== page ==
The world of college sports was stunned March 12. In a span of just four hours, conferences across the country canceled tournaments, the University suspended athletics activities and the NCAA canceled all championship events for winter and spring sports. Facing a public health crisis, collegiate athletic organizations were forced to act quickly to prevent the spread of the infectious disease COVID-19, yet in the wake of these tough decisions, seasons and careers are over and lives have been changed. The entire Virginia Athletics community continues to grapple with the consequences of last week’s events.
“It was incredibly difficult to tell our coaches and our student-athletes that their seasons were done,” Athletics Director Carla Willaims said. “But we've got great coaches, we've got great student athletes, and as disappointed as everyone was, everyone understands. Everyone understands that it's the right thing to do.”
Amidst the turmoil of last week, Virginia Athletics spearheaded the movement to halt operations in light of the coronavirus pandemic. Along with Duke and Kansas, Virginia was one of the first major Division I schools to suspend all athletics activities until further notice.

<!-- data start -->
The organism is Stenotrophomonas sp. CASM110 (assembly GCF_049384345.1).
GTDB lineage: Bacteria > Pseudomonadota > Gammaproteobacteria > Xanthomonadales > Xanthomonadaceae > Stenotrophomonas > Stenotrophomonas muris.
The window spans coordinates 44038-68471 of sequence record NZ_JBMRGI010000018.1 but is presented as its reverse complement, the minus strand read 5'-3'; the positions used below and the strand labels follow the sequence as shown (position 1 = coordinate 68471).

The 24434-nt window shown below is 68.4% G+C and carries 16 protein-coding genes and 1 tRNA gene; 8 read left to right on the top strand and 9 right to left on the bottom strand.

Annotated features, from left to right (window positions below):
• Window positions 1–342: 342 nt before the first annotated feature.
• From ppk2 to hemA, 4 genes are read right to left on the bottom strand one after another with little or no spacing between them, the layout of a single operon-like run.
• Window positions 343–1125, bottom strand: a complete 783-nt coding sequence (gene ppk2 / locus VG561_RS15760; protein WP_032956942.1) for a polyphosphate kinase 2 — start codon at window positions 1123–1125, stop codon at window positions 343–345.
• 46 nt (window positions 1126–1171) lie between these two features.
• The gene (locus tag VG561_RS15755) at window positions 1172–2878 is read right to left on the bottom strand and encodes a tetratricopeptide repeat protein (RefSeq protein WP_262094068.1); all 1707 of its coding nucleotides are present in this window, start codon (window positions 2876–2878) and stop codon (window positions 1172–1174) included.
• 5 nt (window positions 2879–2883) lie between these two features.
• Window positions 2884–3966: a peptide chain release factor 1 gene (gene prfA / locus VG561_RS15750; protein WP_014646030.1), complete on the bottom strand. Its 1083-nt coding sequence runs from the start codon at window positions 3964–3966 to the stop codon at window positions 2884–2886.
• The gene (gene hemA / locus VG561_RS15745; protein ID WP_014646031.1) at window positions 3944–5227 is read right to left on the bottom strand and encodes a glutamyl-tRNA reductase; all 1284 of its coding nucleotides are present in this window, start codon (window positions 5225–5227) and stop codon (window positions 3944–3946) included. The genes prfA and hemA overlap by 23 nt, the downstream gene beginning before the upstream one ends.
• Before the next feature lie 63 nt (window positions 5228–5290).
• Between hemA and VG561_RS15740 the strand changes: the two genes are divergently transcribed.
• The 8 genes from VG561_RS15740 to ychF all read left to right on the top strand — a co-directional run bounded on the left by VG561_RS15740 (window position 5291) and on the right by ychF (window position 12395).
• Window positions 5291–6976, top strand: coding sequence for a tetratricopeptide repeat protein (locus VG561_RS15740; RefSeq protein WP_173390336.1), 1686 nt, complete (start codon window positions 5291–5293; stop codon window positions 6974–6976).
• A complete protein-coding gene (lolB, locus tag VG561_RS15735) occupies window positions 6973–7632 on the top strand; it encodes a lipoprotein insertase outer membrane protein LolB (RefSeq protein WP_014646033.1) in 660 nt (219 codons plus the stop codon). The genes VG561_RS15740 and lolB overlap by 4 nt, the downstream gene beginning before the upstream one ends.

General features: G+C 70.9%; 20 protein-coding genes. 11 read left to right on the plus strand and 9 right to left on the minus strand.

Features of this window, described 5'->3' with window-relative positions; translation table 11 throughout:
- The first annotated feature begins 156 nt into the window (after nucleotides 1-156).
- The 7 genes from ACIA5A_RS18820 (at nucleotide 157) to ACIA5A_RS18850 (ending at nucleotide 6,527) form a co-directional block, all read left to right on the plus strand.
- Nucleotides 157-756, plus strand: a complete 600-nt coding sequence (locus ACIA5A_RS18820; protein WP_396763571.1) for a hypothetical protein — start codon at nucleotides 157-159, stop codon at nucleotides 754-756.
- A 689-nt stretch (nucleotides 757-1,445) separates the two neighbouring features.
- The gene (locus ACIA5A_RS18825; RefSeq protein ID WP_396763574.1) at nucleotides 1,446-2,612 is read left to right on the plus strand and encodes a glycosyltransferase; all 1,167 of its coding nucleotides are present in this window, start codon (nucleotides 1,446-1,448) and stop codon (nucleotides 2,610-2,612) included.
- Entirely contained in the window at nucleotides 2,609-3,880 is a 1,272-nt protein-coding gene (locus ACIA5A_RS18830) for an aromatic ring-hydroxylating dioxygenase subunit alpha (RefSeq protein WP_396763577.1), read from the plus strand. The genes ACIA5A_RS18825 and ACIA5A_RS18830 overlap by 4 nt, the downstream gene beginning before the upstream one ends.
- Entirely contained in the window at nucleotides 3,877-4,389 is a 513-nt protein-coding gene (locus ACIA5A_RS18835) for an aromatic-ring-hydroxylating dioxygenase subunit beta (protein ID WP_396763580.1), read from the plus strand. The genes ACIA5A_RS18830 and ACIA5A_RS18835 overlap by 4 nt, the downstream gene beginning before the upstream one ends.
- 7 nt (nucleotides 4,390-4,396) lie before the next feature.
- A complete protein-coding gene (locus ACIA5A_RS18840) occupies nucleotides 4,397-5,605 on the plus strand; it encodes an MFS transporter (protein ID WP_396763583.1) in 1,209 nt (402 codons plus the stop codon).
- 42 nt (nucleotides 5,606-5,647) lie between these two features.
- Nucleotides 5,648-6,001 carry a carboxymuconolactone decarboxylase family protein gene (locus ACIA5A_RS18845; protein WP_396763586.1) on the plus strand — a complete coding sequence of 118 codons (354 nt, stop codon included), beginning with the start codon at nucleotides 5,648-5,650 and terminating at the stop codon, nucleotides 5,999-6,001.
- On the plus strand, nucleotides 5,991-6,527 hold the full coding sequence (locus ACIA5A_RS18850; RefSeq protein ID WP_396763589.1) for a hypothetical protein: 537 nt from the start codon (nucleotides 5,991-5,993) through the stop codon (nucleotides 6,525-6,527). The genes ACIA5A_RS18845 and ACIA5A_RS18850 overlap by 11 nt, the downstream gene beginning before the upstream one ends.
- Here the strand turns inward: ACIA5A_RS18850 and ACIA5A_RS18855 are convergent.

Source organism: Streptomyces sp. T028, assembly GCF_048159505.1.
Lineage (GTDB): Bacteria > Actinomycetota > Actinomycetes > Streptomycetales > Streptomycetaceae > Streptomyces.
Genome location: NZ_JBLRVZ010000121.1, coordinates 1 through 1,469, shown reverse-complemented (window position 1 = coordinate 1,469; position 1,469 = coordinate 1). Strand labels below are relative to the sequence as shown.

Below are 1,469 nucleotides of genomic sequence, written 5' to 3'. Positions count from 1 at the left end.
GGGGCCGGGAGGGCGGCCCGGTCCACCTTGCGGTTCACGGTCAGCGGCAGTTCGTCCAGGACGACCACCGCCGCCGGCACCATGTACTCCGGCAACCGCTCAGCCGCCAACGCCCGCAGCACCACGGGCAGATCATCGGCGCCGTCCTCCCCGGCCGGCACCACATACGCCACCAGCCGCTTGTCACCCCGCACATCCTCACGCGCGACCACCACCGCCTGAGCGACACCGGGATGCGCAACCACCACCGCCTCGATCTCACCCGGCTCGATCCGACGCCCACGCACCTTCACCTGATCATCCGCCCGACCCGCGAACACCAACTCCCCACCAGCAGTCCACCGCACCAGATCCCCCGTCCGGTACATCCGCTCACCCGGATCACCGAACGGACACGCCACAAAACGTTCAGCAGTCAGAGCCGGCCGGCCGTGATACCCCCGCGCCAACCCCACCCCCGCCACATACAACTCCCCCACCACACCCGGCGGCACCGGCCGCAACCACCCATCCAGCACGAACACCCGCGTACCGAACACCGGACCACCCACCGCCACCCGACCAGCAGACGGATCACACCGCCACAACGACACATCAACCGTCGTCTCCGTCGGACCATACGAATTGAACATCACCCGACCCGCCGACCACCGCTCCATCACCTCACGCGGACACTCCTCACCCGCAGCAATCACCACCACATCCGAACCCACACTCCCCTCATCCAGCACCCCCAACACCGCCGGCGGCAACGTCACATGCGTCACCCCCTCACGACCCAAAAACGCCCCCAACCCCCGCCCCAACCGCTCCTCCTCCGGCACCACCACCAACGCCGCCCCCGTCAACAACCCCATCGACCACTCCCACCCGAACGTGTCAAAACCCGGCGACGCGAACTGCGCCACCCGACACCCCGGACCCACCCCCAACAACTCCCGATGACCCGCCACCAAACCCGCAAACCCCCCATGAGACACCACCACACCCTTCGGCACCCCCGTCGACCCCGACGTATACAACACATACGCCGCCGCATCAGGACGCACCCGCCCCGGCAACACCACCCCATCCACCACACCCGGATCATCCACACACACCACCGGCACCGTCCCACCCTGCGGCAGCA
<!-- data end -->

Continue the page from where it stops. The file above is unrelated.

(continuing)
Before making such a consequential decision — one that would affect 750 student-athletes across 27 sports — Williams and “an executive team” considered as much data as possible from various sources, according to Williams. The choice wasn’t easy, but for them, the correct course of action became clear as more information became available.
“We've been meeting constantly about this and reading and gathering as much information as we could,” Williams said. “And so we've just stayed as informed as we could try to stay ahead of the curve … because we know [the situation] changed a lot in 72 hours, and there'll be a lot more changes as we move forward, and we will continue to meet and monitor and make decisions.”
From staying in communication with all relevant parties to helping student-athletes with their living arrangements to meeting with every coach and administrator, Williams responded quickly to a dynamic and unprecedented situation.
While Williams and her team are tasked with the responsibility of making program-wide decisions, coaches have the burden of being on the front line when these decisions are made. When Virginia officially suspended athletics activities Thursday afternoon, coaches of winter and spring sports had to immediately stop what they were doing and deal with the extraordinary situation.
Coach Brian O’Connor and the Virginia baseball team were en route to Pittsburgh for a series against the Panthers when Williams informed them to delay their departure from a Hagerstown, Md. mall. Eventually, the team was informed to turn around the bus and return to Charlottesville. Instead of a win, the only thing O’Connor brought home was glittery hand sanitizer from a Bath & Body Works store.
“I'll tell you, in those three hours on the bus ride, back from Hagerstown, just everything changed,” O’Connor said. “You know … we went from ‘there's going to be a delay’ to ‘we're not going to play this series this weekend’ to ‘the college baseball season [is] being canceled.’”